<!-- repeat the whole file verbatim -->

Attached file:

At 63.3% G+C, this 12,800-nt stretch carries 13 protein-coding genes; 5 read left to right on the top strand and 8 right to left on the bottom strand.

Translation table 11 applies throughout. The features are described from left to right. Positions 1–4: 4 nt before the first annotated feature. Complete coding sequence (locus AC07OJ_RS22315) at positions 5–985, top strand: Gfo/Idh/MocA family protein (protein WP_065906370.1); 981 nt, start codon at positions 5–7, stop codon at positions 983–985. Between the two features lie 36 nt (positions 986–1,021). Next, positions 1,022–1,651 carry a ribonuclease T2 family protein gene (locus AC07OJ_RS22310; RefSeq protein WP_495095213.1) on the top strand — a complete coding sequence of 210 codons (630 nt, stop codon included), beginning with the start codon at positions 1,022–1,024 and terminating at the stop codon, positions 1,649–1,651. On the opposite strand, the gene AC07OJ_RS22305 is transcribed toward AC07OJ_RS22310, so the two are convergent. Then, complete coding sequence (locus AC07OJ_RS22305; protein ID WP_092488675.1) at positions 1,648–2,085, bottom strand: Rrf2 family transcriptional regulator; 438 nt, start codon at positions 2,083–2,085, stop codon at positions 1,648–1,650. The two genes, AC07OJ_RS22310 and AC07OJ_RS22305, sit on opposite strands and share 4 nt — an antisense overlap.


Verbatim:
At 63.3% G+C, this 12,800-nt stretch carries 13 protein-coding genes; 5 read left to right on the top strand and 8 right to left on the bottom strand.

Translation table 11 applies throughout. The features are described from left to right. Positions 1–4: 4 nt before the first annotated feature. Complete coding sequence (locus AC07OJ_RS22315) at positions 5–985, top strand: Gfo/Idh/MocA family protein (protein WP_065906370.1); 981 nt, start codon at positions 5–7, stop codon at positions 983–985. Between the two features lie 36 nt (positions 986–1,021). Next, positions 1,022–1,651 carry a ribonuclease T2 family protein gene (locus AC07OJ_RS22310; RefSeq protein WP_495095213.1) on the top strand — a complete coding sequence of 210 codons (630 nt, stop codon included), beginning with the start codon at positions 1,022–1,024 and terminating at the stop codon, positions 1,649–1,651. On the opposite strand, the gene AC07OJ_RS22305 is transcribed toward AC07OJ_RS22310, so the two are convergent. Then, complete coding sequence (locus AC07OJ_RS22305; protein ID WP_092488675.1) at positions 1,648–2,085, bottom strand: Rrf2 family transcriptional regulator; 438 nt, start codon at positions 2,083–2,085, stop codon at positions 1,648–1,650. The two genes, AC07OJ_RS22310 and AC07OJ_RS22305, sit on opposite strands and share 4 nt — an antisense overlap.